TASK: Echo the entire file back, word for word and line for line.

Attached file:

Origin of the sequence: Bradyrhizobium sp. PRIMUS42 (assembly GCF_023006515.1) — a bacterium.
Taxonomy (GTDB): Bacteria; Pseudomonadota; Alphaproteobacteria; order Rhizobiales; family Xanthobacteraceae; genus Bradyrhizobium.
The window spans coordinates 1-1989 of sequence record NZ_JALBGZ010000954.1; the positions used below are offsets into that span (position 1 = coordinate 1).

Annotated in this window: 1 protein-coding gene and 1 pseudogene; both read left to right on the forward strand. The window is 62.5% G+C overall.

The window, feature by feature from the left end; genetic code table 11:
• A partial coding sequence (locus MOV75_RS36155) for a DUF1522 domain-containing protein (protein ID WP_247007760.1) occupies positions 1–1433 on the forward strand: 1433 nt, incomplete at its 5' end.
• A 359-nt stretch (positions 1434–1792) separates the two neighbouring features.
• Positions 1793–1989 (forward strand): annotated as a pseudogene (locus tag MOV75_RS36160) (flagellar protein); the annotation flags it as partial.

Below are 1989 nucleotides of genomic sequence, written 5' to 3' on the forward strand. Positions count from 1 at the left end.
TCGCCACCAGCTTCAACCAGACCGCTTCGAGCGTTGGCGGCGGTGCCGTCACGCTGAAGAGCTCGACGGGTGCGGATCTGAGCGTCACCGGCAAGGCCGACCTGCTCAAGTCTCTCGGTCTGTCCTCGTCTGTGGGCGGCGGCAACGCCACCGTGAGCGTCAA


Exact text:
Origin of the sequence: Bradyrhizobium sp. PRIMUS42 (assembly GCF_023006515.1) — a bacterium.
Taxonomy (GTDB): Bacteria; Pseudomonadota; Alphaproteobacteria; order Rhizobiales; family Xanthobacteraceae; genus Bradyrhizobium.
The window spans coordinates 1-1989 of sequence record NZ_JALBGZ010000954.1; the positions used below are offsets into that span (position 1 = coordinate 1).

Annotated in this window: 1 protein-coding gene and 1 pseudogene; both read left to right on the forward strand. The window is 62.5% G+C overall.

The window, feature by feature from the left end; genetic code table 11:
• A partial coding sequence (locus MOV75_RS36155) for a DUF1522 domain-containing protein (protein ID WP_247007760.1) occupies positions 1–1433 on the forward strand: 1433 nt, incomplete at its 5' end.
• A 359-nt stretch (positions 1434–1792) separates the two neighbouring features.
• Positions 1793–1989 (forward strand): annotated as a pseudogene (locus tag MOV75_RS36160) (flagellar protein); the annotation flags it as partial.

Below are 1989 nucleotides of genomic sequence, written 5' to 3' on the forward strand. Positions count from 1 at the left end.
TCGCCACCAGCTTCAACCAGACCGCTTCGAGCGTTGGCGGCGGTGCCGTCACGCTGAAGAGCTCGACGGGTGCGGATCTGAGCGTCACCGGCAAGGCCGACCTGCTCAAGTCTCTCGGTCTGTCCTCGTCTGTGGGCGGCGGCAACGCCACCGTGAGCGTCAA